2.2 To take all appropriate steps to ensure formal and substantive equality of older persons, including but not limited to a duty to consider the differential impact of all their decisions, in particular age-based policies, on older persons;

2.3 To prohibit and take all steps to eliminate intersectional discrimination, namely the combined effect of age and another personal characteristic or the combined effect of any two or more characteristics;

2.4 To prohibit and take all steps to eliminate cumulative discrimination and victimisation, namely discrimination and or victimization on a number of occasions over time and or from multiple sources;

2.5 To take all appropriate measures to ensure protection for particular groups of older persons who suffer discrimination and denial of rights on heightened or systemic basis and/or as a common experience;

2.6 To take all appropriate steps to eliminate discrimination against an individual and any ageist institutional, systemic or structural practices which affect the human dignity of older persons;

2.7 To take all appropriate steps to eliminate harmful ageist social norms and practices, including traditional practices, which affect the human rights and dignity of older persons;

2.8 To ensure the access of older persons to tailored and comprehensive assistance in making claims and accessing justice;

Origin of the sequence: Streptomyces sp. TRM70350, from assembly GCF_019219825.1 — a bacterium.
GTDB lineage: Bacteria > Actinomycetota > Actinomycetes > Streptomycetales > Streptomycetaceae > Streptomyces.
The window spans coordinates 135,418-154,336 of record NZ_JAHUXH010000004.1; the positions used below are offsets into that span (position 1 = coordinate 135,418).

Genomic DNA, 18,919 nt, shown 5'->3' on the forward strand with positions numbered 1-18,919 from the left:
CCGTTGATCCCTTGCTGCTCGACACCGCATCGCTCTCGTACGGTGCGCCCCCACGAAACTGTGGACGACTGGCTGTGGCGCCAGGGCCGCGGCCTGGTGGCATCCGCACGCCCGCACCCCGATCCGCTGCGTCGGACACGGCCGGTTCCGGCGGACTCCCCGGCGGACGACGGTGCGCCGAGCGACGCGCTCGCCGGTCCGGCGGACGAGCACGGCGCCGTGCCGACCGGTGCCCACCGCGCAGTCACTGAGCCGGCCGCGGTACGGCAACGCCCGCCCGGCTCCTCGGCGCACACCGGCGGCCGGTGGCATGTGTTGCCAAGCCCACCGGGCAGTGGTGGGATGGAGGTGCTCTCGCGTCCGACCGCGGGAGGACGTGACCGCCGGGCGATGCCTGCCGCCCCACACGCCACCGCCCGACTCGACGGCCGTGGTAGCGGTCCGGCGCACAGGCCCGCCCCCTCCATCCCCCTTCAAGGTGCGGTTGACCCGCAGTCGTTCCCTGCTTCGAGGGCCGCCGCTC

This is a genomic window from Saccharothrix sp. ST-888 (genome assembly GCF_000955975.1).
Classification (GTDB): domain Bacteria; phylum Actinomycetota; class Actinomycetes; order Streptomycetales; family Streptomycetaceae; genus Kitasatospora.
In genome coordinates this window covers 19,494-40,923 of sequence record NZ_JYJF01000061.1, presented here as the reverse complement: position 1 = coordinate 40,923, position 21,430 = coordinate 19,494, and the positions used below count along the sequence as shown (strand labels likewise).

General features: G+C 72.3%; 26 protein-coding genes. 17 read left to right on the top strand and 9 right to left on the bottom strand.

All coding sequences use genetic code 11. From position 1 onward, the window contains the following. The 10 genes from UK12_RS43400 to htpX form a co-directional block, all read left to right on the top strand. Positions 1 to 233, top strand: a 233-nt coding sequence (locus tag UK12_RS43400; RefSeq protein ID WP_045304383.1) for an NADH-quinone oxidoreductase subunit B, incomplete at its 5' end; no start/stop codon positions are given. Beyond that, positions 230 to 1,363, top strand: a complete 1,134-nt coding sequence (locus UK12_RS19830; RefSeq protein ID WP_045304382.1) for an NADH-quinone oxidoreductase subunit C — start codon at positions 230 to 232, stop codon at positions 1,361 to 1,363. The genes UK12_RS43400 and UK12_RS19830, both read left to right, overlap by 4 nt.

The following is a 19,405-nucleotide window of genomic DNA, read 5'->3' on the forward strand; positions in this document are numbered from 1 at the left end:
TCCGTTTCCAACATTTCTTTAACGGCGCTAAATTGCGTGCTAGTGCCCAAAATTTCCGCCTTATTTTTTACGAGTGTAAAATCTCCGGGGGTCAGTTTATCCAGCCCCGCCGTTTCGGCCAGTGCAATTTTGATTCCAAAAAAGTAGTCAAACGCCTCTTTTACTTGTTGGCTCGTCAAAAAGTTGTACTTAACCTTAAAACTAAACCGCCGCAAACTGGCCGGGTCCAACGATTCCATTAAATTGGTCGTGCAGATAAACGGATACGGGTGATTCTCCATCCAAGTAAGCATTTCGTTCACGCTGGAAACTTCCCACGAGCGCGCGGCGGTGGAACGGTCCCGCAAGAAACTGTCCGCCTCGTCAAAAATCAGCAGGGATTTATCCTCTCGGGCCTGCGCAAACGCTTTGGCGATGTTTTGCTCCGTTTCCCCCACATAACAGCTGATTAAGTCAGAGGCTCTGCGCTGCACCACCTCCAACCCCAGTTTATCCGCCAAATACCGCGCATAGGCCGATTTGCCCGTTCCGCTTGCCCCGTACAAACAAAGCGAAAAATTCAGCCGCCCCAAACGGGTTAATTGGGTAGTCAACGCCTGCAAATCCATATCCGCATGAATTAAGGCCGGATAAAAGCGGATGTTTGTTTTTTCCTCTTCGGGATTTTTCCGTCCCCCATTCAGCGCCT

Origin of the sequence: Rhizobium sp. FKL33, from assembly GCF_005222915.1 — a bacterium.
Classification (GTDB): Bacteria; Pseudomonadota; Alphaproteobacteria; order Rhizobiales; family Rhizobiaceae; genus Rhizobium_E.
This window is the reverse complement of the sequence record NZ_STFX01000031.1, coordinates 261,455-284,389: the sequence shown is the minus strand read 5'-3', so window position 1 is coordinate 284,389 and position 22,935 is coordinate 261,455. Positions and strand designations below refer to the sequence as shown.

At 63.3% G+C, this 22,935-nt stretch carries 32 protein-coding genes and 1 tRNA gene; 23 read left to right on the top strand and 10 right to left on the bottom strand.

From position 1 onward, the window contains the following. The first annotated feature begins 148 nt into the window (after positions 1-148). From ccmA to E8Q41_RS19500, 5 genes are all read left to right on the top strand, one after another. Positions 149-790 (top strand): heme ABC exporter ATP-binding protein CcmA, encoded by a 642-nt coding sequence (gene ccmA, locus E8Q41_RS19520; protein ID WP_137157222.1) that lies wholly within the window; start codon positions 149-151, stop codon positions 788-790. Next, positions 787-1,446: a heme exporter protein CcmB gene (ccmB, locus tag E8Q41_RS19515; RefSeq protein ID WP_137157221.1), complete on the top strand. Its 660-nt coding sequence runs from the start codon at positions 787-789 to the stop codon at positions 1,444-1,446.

2.9 To ensure the access of older persons to redress and reparation for age discrimination, including where appropriate taking cumulative discrimination into account in any award of damages;

2.10 To adopt immediate, effective and appropriate measures to promote information, research and public awareness around equality and non-discrimination against older persons, inter alia, by:
·         Raising awareness of the rights, capacities and contribution of older persons
·         Countering any discriminatory systemic ageist perceptions of, and practices towards, older persons
·         Promoting awareness of the benefits of age equality and of investing in older age
·         Promoting a positive image of ageing
·         Undertaking or promoting research on ageing and on issues particularly affecting older persons, and ensuring data is collected, disaggregated, analysed, utilised and disseminated by all ages, and take into account intersectionality
·         Providing accessible, appropriate information to older persons on their rights and entitlement to benefits and resources
·         Engaging and making older persons partners and active participants in shaping social policies and public programmes which relate to their rights and interests